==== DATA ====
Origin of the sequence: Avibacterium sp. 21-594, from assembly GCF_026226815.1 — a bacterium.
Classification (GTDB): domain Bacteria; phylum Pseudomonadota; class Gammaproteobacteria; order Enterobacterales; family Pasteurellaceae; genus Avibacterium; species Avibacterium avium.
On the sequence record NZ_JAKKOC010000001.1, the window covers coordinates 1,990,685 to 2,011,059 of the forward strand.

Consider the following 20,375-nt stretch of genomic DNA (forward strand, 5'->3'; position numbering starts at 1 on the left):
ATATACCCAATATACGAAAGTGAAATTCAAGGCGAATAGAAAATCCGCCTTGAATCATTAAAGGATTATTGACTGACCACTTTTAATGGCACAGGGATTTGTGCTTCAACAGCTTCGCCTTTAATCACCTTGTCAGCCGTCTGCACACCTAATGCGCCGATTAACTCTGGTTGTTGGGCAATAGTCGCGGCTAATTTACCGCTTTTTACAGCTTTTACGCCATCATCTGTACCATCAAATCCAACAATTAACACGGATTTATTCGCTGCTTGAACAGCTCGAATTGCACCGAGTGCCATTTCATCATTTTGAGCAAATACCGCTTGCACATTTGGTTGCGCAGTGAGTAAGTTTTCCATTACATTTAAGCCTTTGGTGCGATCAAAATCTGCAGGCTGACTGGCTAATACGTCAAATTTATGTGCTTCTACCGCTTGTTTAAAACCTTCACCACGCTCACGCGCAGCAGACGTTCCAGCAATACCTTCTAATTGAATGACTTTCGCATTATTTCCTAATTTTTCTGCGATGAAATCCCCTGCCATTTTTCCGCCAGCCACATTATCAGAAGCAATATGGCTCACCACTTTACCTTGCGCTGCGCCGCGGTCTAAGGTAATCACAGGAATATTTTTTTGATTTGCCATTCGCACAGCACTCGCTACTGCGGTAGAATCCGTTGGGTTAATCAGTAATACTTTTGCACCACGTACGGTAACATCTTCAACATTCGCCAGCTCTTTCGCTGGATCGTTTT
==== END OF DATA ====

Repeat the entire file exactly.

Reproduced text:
Origin of the sequence: Avibacterium sp. 21-594, from assembly GCF_026226815.1 — a bacterium.
Classification (GTDB): domain Bacteria; phylum Pseudomonadota; class Gammaproteobacteria; order Enterobacterales; family Pasteurellaceae; genus Avibacterium; species Avibacterium avium.
On the sequence record NZ_JAKKOC010000001.1, the window covers coordinates 1,990,685 to 2,011,059 of the forward strand.

Consider the following 20,375-nt stretch of genomic DNA (forward strand, 5'->3'; position numbering starts at 1 on the left):
ATATACCCAATATACGAAAGTGAAATTCAAGGCGAATAGAAAATCCGCCTTGAATCATTAAAGGATTATTGACTGACCACTTTTAATGGCACAGGGATTTGTGCTTCAACAGCTTCGCCTTTAATCACCTTGTCAGCCGTCTGCACACCTAATGCGCCGATTAACTCTGGTTGTTGGGCAATAGTCGCGGCTAATTTACCGCTTTTTACAGCTTTTACGCCATCATCTGTACCATCAAATCCAACAATTAACACGGATTTATTCGCTGCTTGAACAGCTCGAATTGCACCGAGTGCCATTTCATCATTTTGAGCAAATACCGCTTGCACATTTGGTTGCGCAGTGAGTAAGTTTTCCATTACATTTAAGCCTTTGGTGCGATCAAAATCTGCAGGCTGACTGGCTAATACGTCAAATTTATGTGCTTCTACCGCTTGTTTAAAACCTTCACCACGCTCACGCGCAGCAGACGTTCCAGCAATACCTTCTAATTGAATGACTTTCGCATTATTTCCTAATTTTTCTGCGATGAAATCCCCTGCCATTTTTCCGCCAGCCACATTATCAGAAGCAATATGGCTCACCACTTTACCTTGCGCTGCGCCGCGGTCTAAGGTAATCACAGGAATATTTTTTTGATTTGCCATTCGCACAGCACTCGCTACTGCGGTAGAATCCGTTGGGTTAATCAGTAATACTTTTGCACCACGTACGGTAACATCTTCAACATTCGCCAGCTCTTTCGCTGGATCGTTTT